Evidence suggests that ancient Egyptians were early adopters of holiday decor by adorning their homes with sprays of palm fronds to celebrate the winter solstice and sun god Ra’s recovery from the weather’s harshness, which was thought to symbolise the conquering of death. However, German Christians of the 1600s are often credited with starting the tradition of displaying and decorating trees indoors as we know it today. During the 17th century, it was common practice to lay fruit and nuts on evergreens. In 1848, it was an image of Queen Victoria and German Prince Albert’s bedecked Christmas tree in a London news journal that sparked the manufactured ornament industry that eventually became a $25 million venture by the turn of the century.
From the Victorian era’s use of baubles and botanicals, to dazzling modern-day electric displays, Christmas decorations have evolved quite a bit. There has been a return to a more organic holiday style in recent years, which naturally includes incorporating edible decorations into seasonal celebrations. Handcrafting edible adornments not only adds a unique DIY flair to the holidays but also serves the dual purpose of being able to be enjoyed beyond aesthetics.
Typically used to celebrate baptisms, first communions, and weddings, a traditional croquembouche is a French dessert made with croquettes of choux pastry interspersed with gossamer threads of spun sugar. In this video, we have a classic Croquembouche recipe from Home Cooking Adventure:
Crafting the classic patisserie is clearly a complicated endeavour (ask any culinary school student); assembling a croquembouche composed entirely of berries is a much simpler task and requires no cooking. Its Christmas tree shape is a perfect complement to seasonal decorating themes and offers a healthy alternative to sugary holiday confections.
Berry Croquembouche Recipe
- 1 green Styrofoam cone (measuring 4-5 inches in diameter at the base and 12 inches high)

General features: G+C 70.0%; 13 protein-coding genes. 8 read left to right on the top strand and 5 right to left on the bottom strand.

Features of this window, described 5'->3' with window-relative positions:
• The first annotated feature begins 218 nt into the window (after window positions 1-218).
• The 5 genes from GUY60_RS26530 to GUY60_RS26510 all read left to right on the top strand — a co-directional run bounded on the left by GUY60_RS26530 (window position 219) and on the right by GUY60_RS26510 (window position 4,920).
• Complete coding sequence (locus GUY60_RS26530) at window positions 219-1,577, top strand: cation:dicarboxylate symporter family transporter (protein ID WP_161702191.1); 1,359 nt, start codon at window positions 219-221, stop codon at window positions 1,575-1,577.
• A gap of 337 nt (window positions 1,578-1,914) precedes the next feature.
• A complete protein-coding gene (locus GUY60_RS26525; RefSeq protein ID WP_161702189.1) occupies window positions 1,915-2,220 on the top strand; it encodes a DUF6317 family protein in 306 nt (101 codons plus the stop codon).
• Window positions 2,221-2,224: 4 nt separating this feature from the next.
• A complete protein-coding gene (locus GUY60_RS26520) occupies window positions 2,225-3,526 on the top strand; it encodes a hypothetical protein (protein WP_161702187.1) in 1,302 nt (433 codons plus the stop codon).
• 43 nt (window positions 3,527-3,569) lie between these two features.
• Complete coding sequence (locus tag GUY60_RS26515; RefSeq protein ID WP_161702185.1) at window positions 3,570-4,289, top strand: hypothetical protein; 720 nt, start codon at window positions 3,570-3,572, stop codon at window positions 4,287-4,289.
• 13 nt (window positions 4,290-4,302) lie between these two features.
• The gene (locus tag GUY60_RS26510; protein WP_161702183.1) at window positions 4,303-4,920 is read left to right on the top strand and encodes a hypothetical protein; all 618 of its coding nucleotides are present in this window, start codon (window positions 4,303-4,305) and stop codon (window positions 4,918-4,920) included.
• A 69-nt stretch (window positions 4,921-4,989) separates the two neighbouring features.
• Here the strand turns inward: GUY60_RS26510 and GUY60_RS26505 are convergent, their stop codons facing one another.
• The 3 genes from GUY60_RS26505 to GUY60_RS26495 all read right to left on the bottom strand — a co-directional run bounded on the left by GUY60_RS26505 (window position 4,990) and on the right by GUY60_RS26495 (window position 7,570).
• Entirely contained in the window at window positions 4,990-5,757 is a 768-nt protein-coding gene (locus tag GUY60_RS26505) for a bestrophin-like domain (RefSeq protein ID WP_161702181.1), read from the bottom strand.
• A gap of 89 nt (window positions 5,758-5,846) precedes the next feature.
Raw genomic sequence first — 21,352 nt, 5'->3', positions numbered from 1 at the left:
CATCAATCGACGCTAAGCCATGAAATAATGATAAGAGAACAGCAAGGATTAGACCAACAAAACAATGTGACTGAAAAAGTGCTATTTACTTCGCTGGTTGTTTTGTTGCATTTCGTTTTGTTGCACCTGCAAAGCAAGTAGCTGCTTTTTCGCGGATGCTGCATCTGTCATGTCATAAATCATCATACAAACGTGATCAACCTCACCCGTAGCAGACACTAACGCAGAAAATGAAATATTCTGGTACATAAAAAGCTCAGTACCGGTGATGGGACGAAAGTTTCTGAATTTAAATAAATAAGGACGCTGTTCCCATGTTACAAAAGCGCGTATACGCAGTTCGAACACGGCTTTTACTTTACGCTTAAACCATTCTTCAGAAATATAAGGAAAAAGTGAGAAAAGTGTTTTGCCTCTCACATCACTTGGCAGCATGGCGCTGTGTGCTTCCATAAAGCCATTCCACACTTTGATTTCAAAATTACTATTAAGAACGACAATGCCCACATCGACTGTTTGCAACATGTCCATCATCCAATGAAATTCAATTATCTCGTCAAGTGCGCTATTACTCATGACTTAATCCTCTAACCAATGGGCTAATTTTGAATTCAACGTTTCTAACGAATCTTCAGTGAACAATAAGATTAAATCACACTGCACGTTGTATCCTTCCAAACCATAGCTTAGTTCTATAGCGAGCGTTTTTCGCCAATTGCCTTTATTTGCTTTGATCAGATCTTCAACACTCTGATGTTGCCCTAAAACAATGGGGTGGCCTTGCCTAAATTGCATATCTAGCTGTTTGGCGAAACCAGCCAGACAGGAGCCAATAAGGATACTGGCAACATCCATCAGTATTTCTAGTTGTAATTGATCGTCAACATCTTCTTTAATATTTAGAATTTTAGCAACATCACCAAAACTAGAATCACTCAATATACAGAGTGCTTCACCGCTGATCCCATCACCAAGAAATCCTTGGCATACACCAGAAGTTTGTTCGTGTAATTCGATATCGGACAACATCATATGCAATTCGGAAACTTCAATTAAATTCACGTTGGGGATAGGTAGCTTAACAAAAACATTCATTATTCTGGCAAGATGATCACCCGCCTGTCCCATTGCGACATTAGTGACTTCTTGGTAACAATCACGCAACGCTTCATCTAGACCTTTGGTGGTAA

- 1 box of toothpicks
- 4 one-pound containers of fresh strawberries (or berry of your choice; smaller berries like blueberries may require higher quantities)
- 1 bunch fresh mint
- 1 slice carambola fruit (star fruit)
- Wash the strawberries and blot them dry. Remove stems. Reserve a perfect strawberry for the top of the croquembouche.
- Push a toothpick halfway into the side of the cone, about a ½ inch from the bottom edge. Secure a strawberry to the toothpick, piercing it through the stem end. Secure another strawberry right next to the first one. Continue securing strawberries to the cone in circular rows up to its top, covering the cone completely. Secure the reserved strawberry to the top of the tree.
- Remove some mint leaves from the bunch and tuck them between the berries, placing them at about 3-inch intervals.
- Secure the star-shaped carambola to the top of the cone using a toothpick.
Caprese Salad Table Wreath
You’re likely to see wreaths adorn interior and exterior doors or even the backs of dining chairs, but an edible table wreath pulls double-duty as both ornamentation and appetiser. The verdant basil adds a fresh, almost piny aroma, and the bright colours of the Caprese salad mimic classic Christmas tones. In this video by Hola Niki there's an easy-to-make caprese salad table wreath that will brighten up any Christmas dinner table:
Now that you know how easy it is to create a striking edible table decoration, try this festive caprese salad table wreath recipe for yourself.
Caprese Salad Table Wreath Recipe
For the balsamic glaze (or use ¾ cup of the store-bought version)
- 1 ½ cups (375 ml) balsamic vinegar
- 3 tablespoons brown sugar
For the salad
- 12 ounces (600 grams) grape or cherry tomatoes
- 10 ounces (300 grams) fresh bocconcini (mozzarella balls), drained
- 2 tablespoons olive oil
- 3-4 teaspoons dried Italian herbs
- Handful fresh basil leaves, shredded plus 12 whole leaves (to garnish)